There is also another way in which you might incur penalties. This occurs if you are under the impression that the business’s return has been filed, when in fact it has not.
Most businesses have a preparer who will fill out, prepare, and file the company’s tax return forms. This can be somebody inhouse, or an external tax professional.
In some cases, the preparer might omit to file the return. Sometimes they are aware of their oversight. In other circumstances, they might not realize that the return wasn’t successfully filed.
Either way, if the return is late, penalties with be incurred, and the onus falls on the business to pay them, not the preparer.
How Much Is the 1220S and the 1065 Late Filing Penalty?
So, speaking of the penalty, how much exactly is it?
At present, the Form 1120S late filing penalty and the Form 1065 late filing penalty stands at $195 per month. Partial months also count. The penalty has a maximum period of 12 months.
This penalty can be leveled at each partner or shareholder, depending on whether the business is a partnership or S corp.
In most cases, there won’t be any tax owed on a 1220S return or a 1065 return, as the tax liability is passed through to their shareholders or partners.
However, in the rare event that there are taxes owing on the return, the penalty will increase by 5% of the unpaid tax for each month, or partial month, that the return is late. This has a cap of 25% of your tax bill, or 5 months of penalties.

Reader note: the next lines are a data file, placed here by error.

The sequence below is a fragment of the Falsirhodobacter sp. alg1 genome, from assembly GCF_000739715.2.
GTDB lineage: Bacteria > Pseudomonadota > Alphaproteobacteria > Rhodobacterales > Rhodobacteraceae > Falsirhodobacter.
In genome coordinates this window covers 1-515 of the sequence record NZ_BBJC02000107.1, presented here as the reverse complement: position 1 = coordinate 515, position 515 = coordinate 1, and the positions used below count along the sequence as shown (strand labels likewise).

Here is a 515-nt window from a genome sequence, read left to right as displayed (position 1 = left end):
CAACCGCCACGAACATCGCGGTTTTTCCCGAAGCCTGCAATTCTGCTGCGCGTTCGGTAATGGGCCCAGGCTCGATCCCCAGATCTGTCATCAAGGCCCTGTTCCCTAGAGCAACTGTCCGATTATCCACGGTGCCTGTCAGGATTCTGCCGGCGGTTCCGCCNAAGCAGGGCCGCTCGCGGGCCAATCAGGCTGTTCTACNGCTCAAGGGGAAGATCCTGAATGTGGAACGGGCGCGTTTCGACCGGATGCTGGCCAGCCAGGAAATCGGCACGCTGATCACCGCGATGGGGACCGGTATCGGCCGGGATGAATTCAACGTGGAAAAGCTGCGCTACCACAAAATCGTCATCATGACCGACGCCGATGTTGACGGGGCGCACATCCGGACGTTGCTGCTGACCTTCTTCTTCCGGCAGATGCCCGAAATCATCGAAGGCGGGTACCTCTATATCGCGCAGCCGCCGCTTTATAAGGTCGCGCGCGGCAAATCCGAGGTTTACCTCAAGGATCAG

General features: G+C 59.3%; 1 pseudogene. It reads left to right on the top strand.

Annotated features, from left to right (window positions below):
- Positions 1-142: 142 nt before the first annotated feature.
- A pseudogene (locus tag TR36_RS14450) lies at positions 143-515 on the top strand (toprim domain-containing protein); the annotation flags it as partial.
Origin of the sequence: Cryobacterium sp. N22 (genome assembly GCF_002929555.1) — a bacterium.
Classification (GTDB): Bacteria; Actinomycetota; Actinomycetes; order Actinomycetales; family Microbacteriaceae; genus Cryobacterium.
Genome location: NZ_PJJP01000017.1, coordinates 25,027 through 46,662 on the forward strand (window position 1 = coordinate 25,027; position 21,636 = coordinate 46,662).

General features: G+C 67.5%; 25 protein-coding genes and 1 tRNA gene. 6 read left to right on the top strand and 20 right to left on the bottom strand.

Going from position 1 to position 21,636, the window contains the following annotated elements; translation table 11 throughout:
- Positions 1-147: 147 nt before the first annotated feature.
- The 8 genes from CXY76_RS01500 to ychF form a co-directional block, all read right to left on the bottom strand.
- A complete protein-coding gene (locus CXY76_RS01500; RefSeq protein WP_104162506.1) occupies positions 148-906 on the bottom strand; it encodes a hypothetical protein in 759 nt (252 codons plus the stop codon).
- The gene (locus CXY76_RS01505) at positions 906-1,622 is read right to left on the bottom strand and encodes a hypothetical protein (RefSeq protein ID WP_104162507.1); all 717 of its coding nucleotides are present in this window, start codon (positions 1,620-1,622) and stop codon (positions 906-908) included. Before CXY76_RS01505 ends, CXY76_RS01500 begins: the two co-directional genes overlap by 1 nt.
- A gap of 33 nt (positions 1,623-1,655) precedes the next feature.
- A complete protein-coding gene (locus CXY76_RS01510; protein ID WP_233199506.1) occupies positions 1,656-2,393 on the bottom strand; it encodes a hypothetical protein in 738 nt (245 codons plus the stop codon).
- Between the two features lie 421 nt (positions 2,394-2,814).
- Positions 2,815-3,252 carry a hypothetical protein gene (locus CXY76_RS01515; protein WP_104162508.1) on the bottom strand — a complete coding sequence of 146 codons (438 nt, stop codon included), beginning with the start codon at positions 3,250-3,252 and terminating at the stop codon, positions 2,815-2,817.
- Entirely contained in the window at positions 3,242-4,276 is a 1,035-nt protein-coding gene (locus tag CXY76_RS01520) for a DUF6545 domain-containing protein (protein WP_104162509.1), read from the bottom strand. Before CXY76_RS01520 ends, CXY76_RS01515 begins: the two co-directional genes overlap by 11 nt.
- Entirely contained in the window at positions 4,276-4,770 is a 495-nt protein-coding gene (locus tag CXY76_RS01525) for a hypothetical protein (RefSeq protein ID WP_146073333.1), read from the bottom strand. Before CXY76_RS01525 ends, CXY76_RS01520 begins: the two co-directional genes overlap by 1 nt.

If you do not pay this, the IRS will also charge you interest on the outstanding penalty amount.
There are a couple of key differences as to who is liable for late filing penalties when it comes to partnerships and S corps.
In a partnership, 1065 late filing penalties are assessed against the partnership. However, the partners are held individually liable for the penalty.
The way this plays out depends on the level of liability that each partner holds. For instance, if one partner is a general partner and assumes 100% liability for business debts, then he or she will be 100% liable for the penalty.
For S corps, 1120 late filing penalties are also assessed against the company. However, they are not held against any individual shareholder, and shareholders aren’t directly liable for the penalty.
How to Avoid Late Penalties